Dairy

Rubber matting helps with cow comfort

By Country News

There is an abundance of research that has established soft flooring improves livestock welfare and increases production and profit.

But two recent real-life examples have really brought home the role flooring plays in cow comfort and welfare.

In the first instance, a livestock carrier replaced the mesh flooring in his truck with heavy-duty rubber matting and has been impressed by the results.

The new matting is quieter, gives the cows more secure footing and is easy to clean.

The carrier also placed rubber matting on his metal loading ramps, because having a shiny and noisy metal surface was frequently causing cattle to baulk.

Rubber matting, which has a similar look to a dirt floor and feels secure underfoot, gives the cattle confidence that what they are walking on is sound.

The carrier found the rubber matting inside his truck made the cattle more comfortable; they were less likely to turn around once loaded, and made much less noise. In fact, he said they moved around so little during transport and were so quiet, he actually had to get out and check that everything was okay.

Other benefits he observed included: the cattle were less stressed; there was less manure deposited in his truck; and the new matting was fast and easy to clean.

The combined results mean his animals are calmer to load and transport, are less stressed, and there is time saved with faster and easier cleaning.

The end result is happier cows and a happier carrier.

In the second instance, a farmer had an ongoing issue with cattle having to be pushed past an area in his new dairy with a poor exit design.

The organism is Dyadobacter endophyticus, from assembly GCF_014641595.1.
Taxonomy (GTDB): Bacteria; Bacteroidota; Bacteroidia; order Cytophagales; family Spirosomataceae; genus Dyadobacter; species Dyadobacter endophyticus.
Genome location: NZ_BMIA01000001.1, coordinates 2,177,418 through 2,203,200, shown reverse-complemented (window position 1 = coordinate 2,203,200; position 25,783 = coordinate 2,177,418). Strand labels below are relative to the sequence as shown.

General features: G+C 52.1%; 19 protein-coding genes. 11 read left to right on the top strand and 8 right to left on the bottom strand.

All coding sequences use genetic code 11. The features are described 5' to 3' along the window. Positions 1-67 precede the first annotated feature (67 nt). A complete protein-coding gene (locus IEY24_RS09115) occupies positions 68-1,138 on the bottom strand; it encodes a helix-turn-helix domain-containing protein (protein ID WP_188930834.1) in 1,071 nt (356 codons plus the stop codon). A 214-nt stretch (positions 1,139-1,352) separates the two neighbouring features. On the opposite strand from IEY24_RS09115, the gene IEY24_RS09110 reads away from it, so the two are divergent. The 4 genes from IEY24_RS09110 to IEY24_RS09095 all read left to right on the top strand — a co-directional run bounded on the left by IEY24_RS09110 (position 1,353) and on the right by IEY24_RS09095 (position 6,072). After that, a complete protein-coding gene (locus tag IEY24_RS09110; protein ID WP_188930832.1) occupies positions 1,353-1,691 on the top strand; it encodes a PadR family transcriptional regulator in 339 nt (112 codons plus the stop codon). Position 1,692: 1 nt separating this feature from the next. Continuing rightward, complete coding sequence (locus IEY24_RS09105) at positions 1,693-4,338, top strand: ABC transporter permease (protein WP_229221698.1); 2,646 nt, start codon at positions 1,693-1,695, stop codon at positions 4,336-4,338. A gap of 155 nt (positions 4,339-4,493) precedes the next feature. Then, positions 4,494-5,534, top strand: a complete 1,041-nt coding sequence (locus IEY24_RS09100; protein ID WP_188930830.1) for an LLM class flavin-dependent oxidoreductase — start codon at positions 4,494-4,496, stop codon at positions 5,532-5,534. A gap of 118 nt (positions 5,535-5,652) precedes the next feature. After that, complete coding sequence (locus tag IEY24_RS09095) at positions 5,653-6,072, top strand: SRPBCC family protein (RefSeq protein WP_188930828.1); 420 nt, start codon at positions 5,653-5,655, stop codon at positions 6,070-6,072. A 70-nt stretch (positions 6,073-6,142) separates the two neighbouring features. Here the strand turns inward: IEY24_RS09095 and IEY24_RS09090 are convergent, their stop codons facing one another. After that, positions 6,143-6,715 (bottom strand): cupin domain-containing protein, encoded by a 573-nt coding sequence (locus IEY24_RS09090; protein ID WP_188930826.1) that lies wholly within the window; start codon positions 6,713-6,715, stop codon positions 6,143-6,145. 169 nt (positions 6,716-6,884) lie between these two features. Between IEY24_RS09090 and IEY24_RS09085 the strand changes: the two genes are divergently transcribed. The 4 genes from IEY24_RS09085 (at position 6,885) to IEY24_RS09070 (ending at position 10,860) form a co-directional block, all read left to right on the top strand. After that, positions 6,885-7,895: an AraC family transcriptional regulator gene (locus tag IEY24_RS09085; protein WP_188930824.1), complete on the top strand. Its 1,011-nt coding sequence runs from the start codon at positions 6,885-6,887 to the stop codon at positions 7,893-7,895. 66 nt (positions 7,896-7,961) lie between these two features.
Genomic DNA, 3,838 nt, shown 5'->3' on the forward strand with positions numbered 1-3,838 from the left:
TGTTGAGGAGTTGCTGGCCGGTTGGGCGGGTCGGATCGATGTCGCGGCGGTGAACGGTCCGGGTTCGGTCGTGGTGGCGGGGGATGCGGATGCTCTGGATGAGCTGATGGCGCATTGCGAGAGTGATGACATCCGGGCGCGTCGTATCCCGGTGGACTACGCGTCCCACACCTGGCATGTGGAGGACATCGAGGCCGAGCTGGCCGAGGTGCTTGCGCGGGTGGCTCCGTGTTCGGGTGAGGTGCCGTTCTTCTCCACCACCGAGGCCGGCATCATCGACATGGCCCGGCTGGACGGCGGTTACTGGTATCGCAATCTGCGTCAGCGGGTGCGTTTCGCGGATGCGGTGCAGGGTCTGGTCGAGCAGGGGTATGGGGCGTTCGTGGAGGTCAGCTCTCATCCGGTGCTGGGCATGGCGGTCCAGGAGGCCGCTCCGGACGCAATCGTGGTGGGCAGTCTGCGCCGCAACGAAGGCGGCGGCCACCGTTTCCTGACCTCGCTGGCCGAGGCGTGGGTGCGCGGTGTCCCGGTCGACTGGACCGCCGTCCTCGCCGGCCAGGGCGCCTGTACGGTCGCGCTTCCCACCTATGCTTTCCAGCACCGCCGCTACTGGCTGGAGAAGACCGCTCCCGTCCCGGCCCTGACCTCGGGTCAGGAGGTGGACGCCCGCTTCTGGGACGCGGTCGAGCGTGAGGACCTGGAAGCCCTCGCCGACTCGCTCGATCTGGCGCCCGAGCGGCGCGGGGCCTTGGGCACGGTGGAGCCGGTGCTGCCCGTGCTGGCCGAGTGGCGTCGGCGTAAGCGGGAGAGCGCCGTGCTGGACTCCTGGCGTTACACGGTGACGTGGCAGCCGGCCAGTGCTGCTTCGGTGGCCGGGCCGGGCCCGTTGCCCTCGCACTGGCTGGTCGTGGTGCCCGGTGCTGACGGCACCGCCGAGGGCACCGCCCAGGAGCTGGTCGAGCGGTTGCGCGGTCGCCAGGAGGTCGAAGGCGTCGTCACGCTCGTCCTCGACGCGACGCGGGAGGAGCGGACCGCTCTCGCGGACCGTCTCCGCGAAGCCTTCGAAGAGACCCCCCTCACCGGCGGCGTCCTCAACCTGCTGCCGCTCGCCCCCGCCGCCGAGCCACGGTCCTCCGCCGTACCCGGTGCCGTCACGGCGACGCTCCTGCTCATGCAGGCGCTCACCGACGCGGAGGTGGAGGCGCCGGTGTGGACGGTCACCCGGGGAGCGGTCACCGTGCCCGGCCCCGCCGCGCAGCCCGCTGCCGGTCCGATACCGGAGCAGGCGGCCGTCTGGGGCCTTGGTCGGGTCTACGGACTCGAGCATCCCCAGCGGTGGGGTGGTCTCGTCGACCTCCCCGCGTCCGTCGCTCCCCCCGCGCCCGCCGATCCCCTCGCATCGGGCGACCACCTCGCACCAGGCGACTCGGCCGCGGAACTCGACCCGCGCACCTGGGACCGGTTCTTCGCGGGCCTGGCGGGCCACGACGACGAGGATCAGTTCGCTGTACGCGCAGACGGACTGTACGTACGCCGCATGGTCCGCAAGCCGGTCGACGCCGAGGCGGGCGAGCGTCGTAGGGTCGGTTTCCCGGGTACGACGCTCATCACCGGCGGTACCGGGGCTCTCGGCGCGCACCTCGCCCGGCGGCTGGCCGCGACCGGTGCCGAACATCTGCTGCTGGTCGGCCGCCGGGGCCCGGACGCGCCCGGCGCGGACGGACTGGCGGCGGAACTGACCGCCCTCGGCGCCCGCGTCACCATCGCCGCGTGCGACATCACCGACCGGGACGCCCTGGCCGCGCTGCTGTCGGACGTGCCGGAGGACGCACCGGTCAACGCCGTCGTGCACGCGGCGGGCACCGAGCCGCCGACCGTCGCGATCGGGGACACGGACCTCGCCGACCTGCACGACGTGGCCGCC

It’s a familiar story — the dairy has narrow right-angle corners with a deep drain, which caused the cows to stop and hold up the herd from leaving the dairy.

The farmer had to constantly leave the parlour to push animals out; and then, to avoid stepping on the drain, they leapt over it and often slipped.

Rubber matting will not fix the poor design of the drain, but by placing matting either side of the drain the cows will at least have more confidence in their footing and perhaps step over it more easily by themselves.

Even if they still hurdle the obstacle, they will have a more secure landing and much less chance of injury.

Unfortunately, a lot of cattle infrastructure is a compromise between the constraints of an area, or budget, and cow behaviour.

Rubber matting can be a cheap way to resolve concreted engineering problems causing issues with cow flow and slipping.

The latest well-designed rubber matting is durable, lasting up to 10 years — or four years in high traffic areas — and that could equal four years of more comfortable and calmer cows, less slipping and fewer injuries.

Are there areas in your system that would benefit from better flooring?

Perhaps you can experiment with small areas to see for yourself the advantages of more comfortable animals, at a lower risk of injury.

—Brett Davidson

dairy services northern regional

manager, Agriculture Victoria